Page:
AAJ: It's interesting to think about the silent films because that's something I've never seen and not heard too much about, how music was integrated into the film like that.

DR: That's a whole era, sure, show-business and Broadway and the pianist, and I don't know how good my father was, but he used to play it for me. I don't know much of him, but he gigged as a pianist for silent films at that time, and in the States all those great piano players used to go in and sit and watch films as they played. I don't know if you know about it, but the first modern jazz I wrote in England, Nowhere to Go, it was the same format—watch the film and we'd improvise with a quartet right there. I referenced the format, and it was the first modern jazz film made in England. I had Tubby Hayes on it and everybody, and that's part of the [Jasmine reissue] package. We'd set up, watch the film, do it in one take, and we got a masterpiece out of that. All of that came out of the lone silent film pianist, and he'd have to build the whole repertoire. Fats Waller would sit there overnight and write thirty or fifty songs for a show, start to finish. They'd play the show and play everything, dramatics to the show, the whole Broadway show, till they got the band musicians. That's the entrance of this music, they carry a heavy load—it's a big thing there, it's not just banging around. These cats left a heavy legacy.

AAJ: There's a film that I was always curious about on a small town in Alaska, and they had an improvising ensemble compose the soundtrack live to a screening of the documentary [by Michael Krassner with music by the Boxhead Ensemble, soundtrack on Atavistic]. I didn't see the film; it's from a few years ago and it's called The Last Place to Go, and I've heard the music which is a wonderful evocation of very uninhabitable land.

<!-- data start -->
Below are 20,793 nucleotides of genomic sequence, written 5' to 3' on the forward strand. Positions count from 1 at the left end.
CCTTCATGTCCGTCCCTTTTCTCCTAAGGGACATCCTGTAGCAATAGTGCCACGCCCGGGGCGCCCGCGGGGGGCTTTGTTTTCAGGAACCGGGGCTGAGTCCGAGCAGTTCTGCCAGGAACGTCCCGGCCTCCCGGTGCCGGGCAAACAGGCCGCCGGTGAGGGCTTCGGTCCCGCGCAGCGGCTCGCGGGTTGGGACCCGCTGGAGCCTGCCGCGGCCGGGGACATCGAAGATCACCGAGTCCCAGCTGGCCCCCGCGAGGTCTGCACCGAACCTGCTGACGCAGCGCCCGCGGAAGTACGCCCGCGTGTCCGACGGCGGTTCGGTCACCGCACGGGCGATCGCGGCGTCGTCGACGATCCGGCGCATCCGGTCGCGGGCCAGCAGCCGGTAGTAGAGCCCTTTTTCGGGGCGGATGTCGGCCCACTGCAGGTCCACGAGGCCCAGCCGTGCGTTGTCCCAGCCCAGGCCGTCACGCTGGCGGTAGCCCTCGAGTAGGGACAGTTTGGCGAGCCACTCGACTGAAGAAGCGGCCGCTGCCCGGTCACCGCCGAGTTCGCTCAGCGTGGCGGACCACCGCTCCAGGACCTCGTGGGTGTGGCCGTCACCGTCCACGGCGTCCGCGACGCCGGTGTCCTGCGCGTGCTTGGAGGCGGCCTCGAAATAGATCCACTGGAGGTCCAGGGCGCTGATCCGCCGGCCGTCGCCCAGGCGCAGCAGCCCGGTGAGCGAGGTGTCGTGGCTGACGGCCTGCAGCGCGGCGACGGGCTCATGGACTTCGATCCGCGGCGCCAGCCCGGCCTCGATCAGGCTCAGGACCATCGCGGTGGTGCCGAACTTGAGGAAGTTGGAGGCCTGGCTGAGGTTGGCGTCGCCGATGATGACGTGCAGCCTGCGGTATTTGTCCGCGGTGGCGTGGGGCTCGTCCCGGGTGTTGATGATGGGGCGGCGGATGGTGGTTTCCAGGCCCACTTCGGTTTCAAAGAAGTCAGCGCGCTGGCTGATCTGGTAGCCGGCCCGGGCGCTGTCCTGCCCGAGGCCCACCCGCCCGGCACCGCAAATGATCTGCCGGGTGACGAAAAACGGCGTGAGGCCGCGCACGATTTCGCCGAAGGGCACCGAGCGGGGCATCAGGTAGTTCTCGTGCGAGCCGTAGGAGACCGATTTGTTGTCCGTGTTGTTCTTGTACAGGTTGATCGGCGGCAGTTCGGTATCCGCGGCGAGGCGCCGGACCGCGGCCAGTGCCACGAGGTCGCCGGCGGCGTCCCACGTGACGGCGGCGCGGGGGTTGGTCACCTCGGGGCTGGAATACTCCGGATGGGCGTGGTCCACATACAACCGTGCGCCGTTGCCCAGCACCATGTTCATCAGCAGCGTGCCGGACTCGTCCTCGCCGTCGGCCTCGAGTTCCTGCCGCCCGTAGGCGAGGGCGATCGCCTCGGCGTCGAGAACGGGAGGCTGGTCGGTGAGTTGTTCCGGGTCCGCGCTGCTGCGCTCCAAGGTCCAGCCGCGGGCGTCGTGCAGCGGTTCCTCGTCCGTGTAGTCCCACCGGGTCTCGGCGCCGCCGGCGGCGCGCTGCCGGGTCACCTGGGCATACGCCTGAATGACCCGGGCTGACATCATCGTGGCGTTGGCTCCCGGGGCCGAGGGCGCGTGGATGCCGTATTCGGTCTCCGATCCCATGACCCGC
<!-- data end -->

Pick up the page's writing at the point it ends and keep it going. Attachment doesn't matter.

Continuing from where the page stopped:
DR: Well it's the rapport, it's like you're doing a painting—you're in the painting, right there, and that's what improvisation is all about. It's the creative force. They say God created the world in seven days.

AAJ: Not long, as some would say.

DR: But that's because he's using the diatonic scale, the seven-toned scale, and that's part of my philosophy in my writings—we'll go into that. The way of creation, that's what it means—it takes a creative force to go through that diatonic stuff. That's the biological form, you get the egg which is the octave (Do-Re-Mi-Fa-So-La-Ti-Do), that's an egg or a complete cell, a biological musical form. That's the basics of creation and that's what it meant to the creative force. Seven steps to heaven.

AAJ: I was speaking with [Prince Lasha] about this, that the whole idea of the length of a day was different in this context.